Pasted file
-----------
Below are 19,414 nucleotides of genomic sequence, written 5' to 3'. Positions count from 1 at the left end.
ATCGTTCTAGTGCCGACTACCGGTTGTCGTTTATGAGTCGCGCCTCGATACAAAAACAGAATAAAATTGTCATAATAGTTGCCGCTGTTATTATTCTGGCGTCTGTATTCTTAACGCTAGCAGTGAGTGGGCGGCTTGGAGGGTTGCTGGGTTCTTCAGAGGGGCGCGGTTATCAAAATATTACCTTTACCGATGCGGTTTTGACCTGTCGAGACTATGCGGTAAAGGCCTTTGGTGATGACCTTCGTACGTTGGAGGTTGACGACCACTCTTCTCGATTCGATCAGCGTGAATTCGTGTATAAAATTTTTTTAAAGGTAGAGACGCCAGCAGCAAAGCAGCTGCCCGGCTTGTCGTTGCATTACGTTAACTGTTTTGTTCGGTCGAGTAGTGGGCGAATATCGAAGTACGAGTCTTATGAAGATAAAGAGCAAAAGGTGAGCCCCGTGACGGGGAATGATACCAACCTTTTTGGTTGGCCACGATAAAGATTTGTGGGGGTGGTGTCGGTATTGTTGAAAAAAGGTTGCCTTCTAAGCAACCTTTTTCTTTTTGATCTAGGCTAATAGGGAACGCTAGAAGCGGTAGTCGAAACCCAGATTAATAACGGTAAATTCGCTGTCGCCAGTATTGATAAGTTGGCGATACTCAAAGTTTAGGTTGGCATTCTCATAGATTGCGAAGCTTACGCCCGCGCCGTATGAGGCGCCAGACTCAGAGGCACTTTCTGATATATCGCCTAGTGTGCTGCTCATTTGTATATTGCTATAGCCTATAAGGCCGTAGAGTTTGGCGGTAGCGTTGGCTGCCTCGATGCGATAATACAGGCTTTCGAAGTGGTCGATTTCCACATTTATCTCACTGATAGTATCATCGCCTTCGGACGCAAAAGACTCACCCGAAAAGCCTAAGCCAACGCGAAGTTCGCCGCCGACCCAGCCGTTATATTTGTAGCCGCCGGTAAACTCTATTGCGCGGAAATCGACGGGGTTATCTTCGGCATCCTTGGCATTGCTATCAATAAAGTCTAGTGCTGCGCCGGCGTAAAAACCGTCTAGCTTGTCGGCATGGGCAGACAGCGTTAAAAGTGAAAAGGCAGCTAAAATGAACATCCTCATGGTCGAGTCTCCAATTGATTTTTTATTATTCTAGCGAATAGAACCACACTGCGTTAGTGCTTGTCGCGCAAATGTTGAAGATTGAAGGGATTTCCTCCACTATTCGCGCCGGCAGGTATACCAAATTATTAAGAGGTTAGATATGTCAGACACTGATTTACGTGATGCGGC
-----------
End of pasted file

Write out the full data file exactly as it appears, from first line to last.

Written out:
Below are 19,414 nucleotides of genomic sequence, written 5' to 3'. Positions count from 1 at the left end.
ATCGTTCTAGTGCCGACTACCGGTTGTCGTTTATGAGTCGCGCCTCGATACAAAAACAGAATAAAATTGTCATAATAGTTGCCGCTGTTATTATTCTGGCGTCTGTATTCTTAACGCTAGCAGTGAGTGGGCGGCTTGGAGGGTTGCTGGGTTCTTCAGAGGGGCGCGGTTATCAAAATATTACCTTTACCGATGCGGTTTTGACCTGTCGAGACTATGCGGTAAAGGCCTTTGGTGATGACCTTCGTACGTTGGAGGTTGACGACCACTCTTCTCGATTCGATCAGCGTGAATTCGTGTATAAAATTTTTTTAAAGGTAGAGACGCCAGCAGCAAAGCAGCTGCCCGGCTTGTCGTTGCATTACGTTAACTGTTTTGTTCGGTCGAGTAGTGGGCGAATATCGAAGTACGAGTCTTATGAAGATAAAGAGCAAAAGGTGAGCCCCGTGACGGGGAATGATACCAACCTTTTTGGTTGGCCACGATAAAGATTTGTGGGGGTGGTGTCGGTATTGTTGAAAAAAGGTTGCCTTCTAAGCAACCTTTTTCTTTTTGATCTAGGCTAATAGGGAACGCTAGAAGCGGTAGTCGAAACCCAGATTAATAACGGTAAATTCGCTGTCGCCAGTATTGATAAGTTGGCGATACTCAAAGTTTAGGTTGGCATTCTCATAGATTGCGAAGCTTACGCCCGCGCCGTATGAGGCGCCAGACTCAGAGGCACTTTCTGATATATCGCCTAGTGTGCTGCTCATTTGTATATTGCTATAGCCTATAAGGCCGTAGAGTTTGGCGGTAGCGTTGGCTGCCTCGATGCGATAATACAGGCTTTCGAAGTGGTCGATTTCCACATTTATCTCACTGATAGTATCATCGCCTTCGGACGCAAAAGACTCACCCGAAAAGCCTAAGCCAACGCGAAGTTCGCCGCCGACCCAGCCGTTATATTTGTAGCCGCCGGTAAACTCTATTGCGCGGAAATCGACGGGGTTATCTTCGGCATCCTTGGCATTGCTATCAATAAAGTCTAGTGCTGCGCCGGCGTAAAAACCGTCTAGCTTGTCGGCATGGGCAGACAGCGTTAAAAGTGAAAAGGCAGCTAAAATGAACATCCTCATGGTCGAGTCTCCAATTGATTTTTTATTATTCTAGCGAATAGAACCACACTGCGTTAGTGCTTGTCGCGCAAATGTTGAAGATTGAAGGGATTTCCTCCACTATTCGCGCCGGCAGGTATACCAAATTATTAAGAGGTTAGATATGTCAGACACTGATTTACGTGATGCGGC